There’s no doubt that the concept of night racing as a whole is a good one and it presents a very real new revenue stream for clubs.
Victoria has seen the opportunity for years and the expansion of their night racing program across Moonee Valley and Cranbourne this year shows just how much investment they’re willing to make.
Racing NSW has been a little slower off the mark but they too see an untapped source of revenue and they’re desperate to cash in.
Canterbury was their foray into the world of night racing but this seasons is now drawing to an end.
Tomorrow night will be the sixth of eight meets but the ATC admits it’s fallen short of expectations.
In fact the average turnover of $1.5 million on Friday nights is less than that of the $1.8 million on Thursday’s.
Racing NSW chief executive Peter V’landys isn’t giving up on the concept though and we can expect a greater focus on it in the future.
“We want to invest in night racing,” V’landys said.
“Racing NSW and the Australian Turf Club are analysing night racing to see how it will work best for Sydney racing.”
This could include expanding to a second Friday night meeting.
“We are also looking at whether there should be a secondary venue for night racing and that might be on the Central Coast,” he said.
ATC chief executive Darren Pearce reiterated this sentiment saying they’ll be closely following the Victoria model.
“There will be a rejuvenation of night racing,” Pearce said.
“NSW and Victoria want to be aligned in a strategy with night racing.
“We want to have the ability to export our product as part of this push to have an Asian racing league, for the want of a better description.”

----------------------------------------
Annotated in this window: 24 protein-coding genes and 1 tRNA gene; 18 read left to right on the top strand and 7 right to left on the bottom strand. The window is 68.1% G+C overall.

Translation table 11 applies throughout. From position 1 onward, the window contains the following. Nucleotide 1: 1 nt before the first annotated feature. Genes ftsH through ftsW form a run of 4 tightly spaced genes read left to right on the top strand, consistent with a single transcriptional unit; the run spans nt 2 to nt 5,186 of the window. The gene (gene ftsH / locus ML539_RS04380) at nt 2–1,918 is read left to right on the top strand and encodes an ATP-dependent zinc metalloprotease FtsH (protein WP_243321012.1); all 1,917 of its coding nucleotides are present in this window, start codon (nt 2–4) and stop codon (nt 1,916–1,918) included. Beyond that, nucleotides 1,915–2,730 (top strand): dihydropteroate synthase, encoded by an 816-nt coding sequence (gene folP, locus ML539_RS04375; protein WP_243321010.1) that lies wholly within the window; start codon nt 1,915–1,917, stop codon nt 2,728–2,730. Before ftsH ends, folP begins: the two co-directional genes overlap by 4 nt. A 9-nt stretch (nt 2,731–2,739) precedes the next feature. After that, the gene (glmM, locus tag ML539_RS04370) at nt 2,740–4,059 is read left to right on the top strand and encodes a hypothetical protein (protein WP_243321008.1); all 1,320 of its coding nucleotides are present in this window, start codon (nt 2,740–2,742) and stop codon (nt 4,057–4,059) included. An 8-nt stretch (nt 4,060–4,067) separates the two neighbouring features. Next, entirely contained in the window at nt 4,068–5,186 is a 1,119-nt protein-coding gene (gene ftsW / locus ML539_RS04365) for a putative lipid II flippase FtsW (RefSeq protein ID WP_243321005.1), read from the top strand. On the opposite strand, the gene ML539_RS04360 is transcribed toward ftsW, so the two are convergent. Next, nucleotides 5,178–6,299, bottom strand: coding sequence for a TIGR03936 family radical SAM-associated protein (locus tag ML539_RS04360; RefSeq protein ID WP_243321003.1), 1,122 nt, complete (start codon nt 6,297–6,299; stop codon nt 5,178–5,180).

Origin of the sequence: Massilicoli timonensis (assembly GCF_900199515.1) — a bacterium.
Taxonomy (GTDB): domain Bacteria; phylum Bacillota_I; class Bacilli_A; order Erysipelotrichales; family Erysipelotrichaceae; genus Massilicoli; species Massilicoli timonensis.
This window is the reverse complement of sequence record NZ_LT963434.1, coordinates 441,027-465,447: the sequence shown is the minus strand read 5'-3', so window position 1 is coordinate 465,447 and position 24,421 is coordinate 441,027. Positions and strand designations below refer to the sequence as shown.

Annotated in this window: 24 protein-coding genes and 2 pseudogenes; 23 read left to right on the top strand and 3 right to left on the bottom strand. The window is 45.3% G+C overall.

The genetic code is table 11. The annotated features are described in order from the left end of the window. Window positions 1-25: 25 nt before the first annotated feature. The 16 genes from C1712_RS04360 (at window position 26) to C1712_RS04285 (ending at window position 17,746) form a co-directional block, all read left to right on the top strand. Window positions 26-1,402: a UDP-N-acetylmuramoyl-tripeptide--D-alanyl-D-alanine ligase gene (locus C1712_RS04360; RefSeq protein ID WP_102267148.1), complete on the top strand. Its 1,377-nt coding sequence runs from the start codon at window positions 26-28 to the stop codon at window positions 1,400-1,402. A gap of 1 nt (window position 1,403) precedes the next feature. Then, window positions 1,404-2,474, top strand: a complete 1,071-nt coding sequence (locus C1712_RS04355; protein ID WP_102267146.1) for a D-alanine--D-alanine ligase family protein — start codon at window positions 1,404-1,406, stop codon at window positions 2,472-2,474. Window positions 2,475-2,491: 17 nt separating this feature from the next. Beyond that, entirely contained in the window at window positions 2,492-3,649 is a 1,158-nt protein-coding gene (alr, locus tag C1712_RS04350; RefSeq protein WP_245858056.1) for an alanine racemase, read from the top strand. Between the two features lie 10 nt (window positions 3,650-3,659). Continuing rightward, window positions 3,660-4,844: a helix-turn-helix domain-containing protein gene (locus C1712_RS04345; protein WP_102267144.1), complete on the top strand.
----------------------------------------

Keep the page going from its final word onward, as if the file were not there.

Indeed the Asian aspect is the part that really excites both Racing NSW and Racing Victoria.
For years they’ve been trying to tap into the lucrative goldmine that is Asian gambling and they see this as their best weapon.
Tonight’s Canterbury broadcast already streams live into New Zealand, South Africa, United Kingdom and Asia through Singapore, Vietnam, Cambodia, Malaysia and Thailand.
“The export of racing by Sky delivers substantial revenues and exposure to the industry through international wagering,” Sky Racing chief operating officer Brendan Parnell said.
“Night racing provides an opportunity to expand on it.”
They key to any expansion would be complete cooperation between the race clubs, especially given the shorter breaks between events on Friday nights.
Chief executive of the Gosford Race Club James Heddo says his venue would be the perfect choice for a NSW expansion providing they receive assistance.
“We have had a twilight season this summer and the club has been very happy with how well it has been received in the local community,” Heddo said.
“The club sees this as a forerunner to night racing but we also understand the significant costs of lighting and infrastructure.
“If night racing was to go ahead at Gosford, we would need the support and financial assistance of Racing NSW.”